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“Okay. Deep breathe. Take one step. Take two. You’re a pro. You can do this.”

At the top of a Mayan ruin a half-mile from the Guatemalan border, I had an epiphany.

I’ve been off of the road for over 90 days, sidelined by an arm broken so badly that even the x-ray technicians seemed shocked. An ATV wreck in November shattered my upper left arm, essentially turning a gigantic humerus bone into three smaller bones held together by tissue.

Imagine the feeling of your leg falling asleep, only it never wakes up.

That’s what I was dealing with in November. The subsequent weeks saw me opt out of surgery in favor of a more natural, long-term healing process. The upside? No risk of nerve damage to my hand. I would be able to write again. The down side? Healing takes a long, long time. Expeditions to Uruguay and Denmark fell by the wayside as I transitioned from a cast into a brace, and went from a zero percent range of motion to about 90-percent. Though I wasn’t fully healed when I booked this trip to Belize, I wasn’t going to let another opportunity to travel go unanswered. I was not going to let this injury rule my life anymore. At least, that was the plan.

I would head to Belize, just a two hour flight from Houston, and spend a few days hiking through the rainforest, exploring the subterranean home of the Mayan death gods, and make a go at a day of fly fishing on the coast as the guest of the Belize Tourism Board.

But self doubt can creep into your mind in the best of circumstances.

Actun Tunichil Muknal—locally known as ATM—is a subterranean cave pulled from the script of Indiana Jones, only it’s not fiction. People really died there, and there really is an ancient monkey artifact inside. Access to ATM comes via a swim across a subterranean river, and several hours of further hiking will take you to to home of the Mayan death gods. ATM still contains alters, pottery, and the skeletons thought to have been used in ritual burials and sacrifices. Access is limited to special tour groups, and photography without a permit is strictly prohibited.

ATM is exactly the type of place that I like to go. I’d been dreaming about the cave and its skeletal remains for months; but as the sun set over my first day in Belize, I realized I wouldn’t be going there.

“There’s some scrambling involved,” I’d been told by another group of travelers at dinner. “You’ll need to jump, pull yourself up, and climb over some boulders.”

That’s when my heart sank. I knew I wasn’t ready. X-ray’s taken just two days before my trip revealed a surprising scene. Though I’d regained most of my arm’s mobility, it was nowhere near healed. Doctors cleared me to swim and hike, but only with a brace. Climbing of any kind was off limits. And I could forget about jumping or anything that might result in falling as well. I’d hoped to get by at ATM with an easy swim across the river guarding its entrance. I desperately wanted to see those skeletons, but with the option suddenly off of the table, it was time to find a new adventure on the fly.


The main temple at Xunantunich, dubbed el Castillo, is an overwhelming site.

“It means stone lady,” Ramon said. Ramon was my tourism board-assigned guide. He’d spent over 20 years wandering the ruins of his home country, and the story of Xunantunich’s history floating through the air around its ruins. “A villager was hunting here over a hundred years ago, and he saw a beautiful woman in the ruins. She was dressed in Mayan clothing and appeared as white as the stone. She startled him so much that he dropped his gun and ran back to the village. When he returned with the village priest, they found his gun but the lady was gone.”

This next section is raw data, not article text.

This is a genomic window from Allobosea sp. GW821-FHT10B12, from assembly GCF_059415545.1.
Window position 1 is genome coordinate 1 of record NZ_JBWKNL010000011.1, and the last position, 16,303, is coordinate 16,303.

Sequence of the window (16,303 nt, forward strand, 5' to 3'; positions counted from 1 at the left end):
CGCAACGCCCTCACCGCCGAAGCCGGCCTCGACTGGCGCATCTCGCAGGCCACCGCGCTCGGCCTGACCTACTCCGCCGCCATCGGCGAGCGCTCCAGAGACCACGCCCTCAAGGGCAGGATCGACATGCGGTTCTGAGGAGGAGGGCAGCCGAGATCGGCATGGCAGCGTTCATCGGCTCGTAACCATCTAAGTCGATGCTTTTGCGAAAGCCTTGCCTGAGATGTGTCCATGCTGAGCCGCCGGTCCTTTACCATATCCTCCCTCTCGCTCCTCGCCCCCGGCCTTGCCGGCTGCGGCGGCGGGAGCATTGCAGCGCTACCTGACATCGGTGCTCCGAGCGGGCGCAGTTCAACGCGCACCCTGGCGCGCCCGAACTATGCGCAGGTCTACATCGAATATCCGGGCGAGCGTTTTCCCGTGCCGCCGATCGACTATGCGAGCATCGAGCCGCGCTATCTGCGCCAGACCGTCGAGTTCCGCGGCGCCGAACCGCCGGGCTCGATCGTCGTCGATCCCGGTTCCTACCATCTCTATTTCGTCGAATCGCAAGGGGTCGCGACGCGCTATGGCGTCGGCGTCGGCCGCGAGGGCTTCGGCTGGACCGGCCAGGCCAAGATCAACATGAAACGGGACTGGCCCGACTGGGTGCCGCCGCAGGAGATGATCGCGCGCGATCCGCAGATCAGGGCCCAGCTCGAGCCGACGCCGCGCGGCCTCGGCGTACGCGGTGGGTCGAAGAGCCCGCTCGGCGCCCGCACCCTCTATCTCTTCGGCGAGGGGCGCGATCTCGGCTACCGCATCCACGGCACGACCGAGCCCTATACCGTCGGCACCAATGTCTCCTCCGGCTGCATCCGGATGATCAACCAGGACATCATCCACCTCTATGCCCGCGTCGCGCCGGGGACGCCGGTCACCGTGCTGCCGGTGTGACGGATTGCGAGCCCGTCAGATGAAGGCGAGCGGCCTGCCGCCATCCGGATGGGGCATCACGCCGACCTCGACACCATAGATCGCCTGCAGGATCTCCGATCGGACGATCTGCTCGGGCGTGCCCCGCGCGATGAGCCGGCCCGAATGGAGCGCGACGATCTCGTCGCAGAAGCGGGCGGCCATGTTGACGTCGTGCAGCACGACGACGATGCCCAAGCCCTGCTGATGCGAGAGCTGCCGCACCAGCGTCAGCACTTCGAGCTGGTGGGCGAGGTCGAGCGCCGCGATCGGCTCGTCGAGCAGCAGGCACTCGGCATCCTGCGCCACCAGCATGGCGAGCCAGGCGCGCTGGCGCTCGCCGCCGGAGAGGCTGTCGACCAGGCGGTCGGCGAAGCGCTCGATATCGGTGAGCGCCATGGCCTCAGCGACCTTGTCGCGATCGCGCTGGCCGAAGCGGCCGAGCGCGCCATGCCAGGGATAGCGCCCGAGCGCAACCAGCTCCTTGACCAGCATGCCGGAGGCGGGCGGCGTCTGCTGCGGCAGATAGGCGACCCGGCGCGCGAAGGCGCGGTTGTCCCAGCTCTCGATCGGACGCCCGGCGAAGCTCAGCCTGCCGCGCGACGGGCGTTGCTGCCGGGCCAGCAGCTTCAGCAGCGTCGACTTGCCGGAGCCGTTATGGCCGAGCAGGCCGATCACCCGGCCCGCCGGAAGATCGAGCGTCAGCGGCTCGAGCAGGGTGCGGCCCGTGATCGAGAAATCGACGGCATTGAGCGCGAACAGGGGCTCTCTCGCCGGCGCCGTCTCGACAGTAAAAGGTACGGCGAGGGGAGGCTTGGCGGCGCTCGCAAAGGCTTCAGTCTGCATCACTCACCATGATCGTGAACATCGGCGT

Suddenly, this place seemed more my speed.

“Over the years, other people would come up here and see the lady, and she would always disappear into the stone.”

And so we had it. Not the home of the death gods, but a ghost story, nonetheless.

Xunantunich is one of several partially excavated Mayan cities in the western portion of Belize. The largest, Caracol, held over 100,000 people. Xunantunich is a smaller cousin, having hosted about 10,000 at its peak. Its ruins are impressive, all the same. For more than 1,100 years, the limestone temples and structures here were taken back by the jungle. What man had carved by hand, nature took back by wind, water, and seed. By the time British archeologists discovered the site in the 1890’s, Xunantunich resembled little more than a set of hills.

And yet, it was here that archeologists uncovered one of the largest undisturbed Mayan tombs found in the last century. Hidden inside one of the temples-turned hills-turned temples once more, laid the body of a 20 to 30 year old male. It was surrounded by ceramics, jade pearls, animal bones, and obsidian weapons, and it contained hieroglyphics that helped solve one of the ancient Mayan’s most enduring mysteries.

The body was found within site of where I was standing. Not below ground, but above.

Ramon wasn’t the only person joining me at Xunantunich. The site is easily accessible for tourists who venture into the western portion of Belize, and people of all sizes, ages, and shapes had joined us there. As Ramon and I began the steep descent from the top of the largest temple, I spied an elderly woman making her way across the plaza. She was walking with a cane. She was alone.

Death gods be damned, I realized. Anyone can find a place to get Souled Outside.

Restored carvings at Xunantunich

Written by

When my home was sold out from under me, I bought a tent and decided to live outside. Now, I'm a freelance writer for Travel Channel, INSIDER, Nat Geo, and Fodor's Travel and I'm on a never-ending quest to get out of my comfort zones and see the world.

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